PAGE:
“There has never been a better time to hire people, but employers are taking too long and hiring the wrong people,” says Leadership Expert Roberta Matuson, president of Human Resource Solutions, who helps organizations revolutionize their ability to attract top talent.
Top talent has started stampeding out the door.
“It’s like wildebeest crossing the plains. One begins the migration and the rest follow,” states Matuson, author of Selecting for Success: The Complete Guide to Hiring Top Talent and Suddenly in Charge , a Washington Post Top 5 Leadership Pick.
Twenty-two percent of small-business owners project increasing the total number of jobs at their company in the next year, according to a new Wells Fargo/Gallup Small Business Index poll. Large companies, like Google and Qualcomm are currently trying to fill hundreds of job openings.
“We’ve noticed a dramatic increase in the number of companies asking us to help them accelerate their ability to bring in the top talent needed to fuel their growth,” she says. “To help our clients, we’ve produced a Special Report, ‘The Magnetic Organization: How to Attract Top Talent to Your Organization’ (http://ow.ly/9h5Ma). We reveal talent acquisition best practices that our most successful clients use and we explain how others can achieve the same level of results, regardless of budget,” she says.
Matuson notes that hiring is a two-way street, especially when trying to woo top talent. “Interviewing isn’t just asking questions and listening for responses. Hiring managers must be able to quickly assess candidates. Failure to do so can result in great candidates being hired out from under you by the competition. All hiring managers should be trained on how to interview,” she says.
Is it possible to avoid the following scenario? “How did I not see that coming? I spent three hours with this guy and I thought he was the one. My problem employee sailed through the interviewing process and left a lasting impression on all of us!”
“Absolutely!” exclaims Matuson. “Few managers enjoy interviewing. They enter the process with one goal in mind: to get the hiring process over with. Warning lights are going off about the candidate, but heck, no one is perfect!”
“The most important skill leaders need to master is the ability to select top talent,” says Matuson. “Do this well, and you’ll be freed up to bring in new business and increase profitability. Fail to master this skill and soon you may find yourself on the other side of the interviewing desk.”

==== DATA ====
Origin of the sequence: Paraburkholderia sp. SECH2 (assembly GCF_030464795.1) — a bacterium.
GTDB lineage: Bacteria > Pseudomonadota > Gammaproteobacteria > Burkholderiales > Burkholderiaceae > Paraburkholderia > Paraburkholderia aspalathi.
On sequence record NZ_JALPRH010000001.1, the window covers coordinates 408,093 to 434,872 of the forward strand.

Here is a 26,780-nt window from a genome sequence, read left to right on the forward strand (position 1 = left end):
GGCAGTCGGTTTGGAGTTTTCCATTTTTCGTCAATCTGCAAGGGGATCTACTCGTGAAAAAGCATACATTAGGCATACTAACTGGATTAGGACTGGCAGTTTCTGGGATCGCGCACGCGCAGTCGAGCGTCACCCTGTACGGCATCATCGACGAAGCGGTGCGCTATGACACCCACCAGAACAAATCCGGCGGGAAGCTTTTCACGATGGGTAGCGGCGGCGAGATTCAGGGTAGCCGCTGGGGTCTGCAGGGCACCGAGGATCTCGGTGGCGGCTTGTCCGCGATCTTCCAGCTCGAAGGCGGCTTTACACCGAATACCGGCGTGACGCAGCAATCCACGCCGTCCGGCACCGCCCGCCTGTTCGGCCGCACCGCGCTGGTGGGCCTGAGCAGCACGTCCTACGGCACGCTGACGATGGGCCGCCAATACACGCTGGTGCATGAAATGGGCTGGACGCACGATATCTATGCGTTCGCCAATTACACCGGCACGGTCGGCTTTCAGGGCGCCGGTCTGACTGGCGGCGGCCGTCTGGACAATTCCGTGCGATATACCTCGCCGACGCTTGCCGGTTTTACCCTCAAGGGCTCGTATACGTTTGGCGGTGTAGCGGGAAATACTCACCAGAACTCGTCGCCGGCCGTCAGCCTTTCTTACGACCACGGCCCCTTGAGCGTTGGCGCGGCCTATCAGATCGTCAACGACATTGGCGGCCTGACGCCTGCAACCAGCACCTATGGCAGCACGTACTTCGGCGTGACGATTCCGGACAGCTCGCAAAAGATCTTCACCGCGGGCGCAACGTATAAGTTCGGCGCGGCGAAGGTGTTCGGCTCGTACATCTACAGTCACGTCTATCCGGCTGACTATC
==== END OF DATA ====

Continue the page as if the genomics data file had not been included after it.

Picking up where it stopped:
Matuson recommends a refresher course in interviewing for those whose skills may be rusty.
Here are tips from Matuson’s playbook on Selecting for Success.
- Identify what you need before you begin the search. I’ve seen too many employers hire people based on a gut feel. They think this person can do the job, although they’ve never really defined what the job entails. Create an overview of what you are looking for before beginning the search.
- Hire for fit. You can train people to do just about any job, but it’s extremely difficult to change behavior. Think about the traits that your star players have in common. For example, do they take initiative? Do they work well independently? This will help you determine what you should be looking for in your new hires.
- Train hiring managers on how to interview candidates. It takes skills, practice, and patience to hire top talent. Make sure everyone involved in the hiring decision is trained on behavioral-based interviewing. Behavioral-based interviewing focuses on experiences, behaviors, knowledge, skills, and abilities that are job-related. It is based on the belief that past behavior and performance predicts future behavior and performance.
- Be patient. My clients with workforces that are the envy of others all have one thing in common: Patience. Whenever assessing candidates they always ask, “Is this person good enough?” If the answer is, “No,” or, “I’m not sure,” then they pass on the candidate. Their patience always pays off. Hiring top talent is a skill that can be learned by anyone willing to improve on the way they’ve always done things.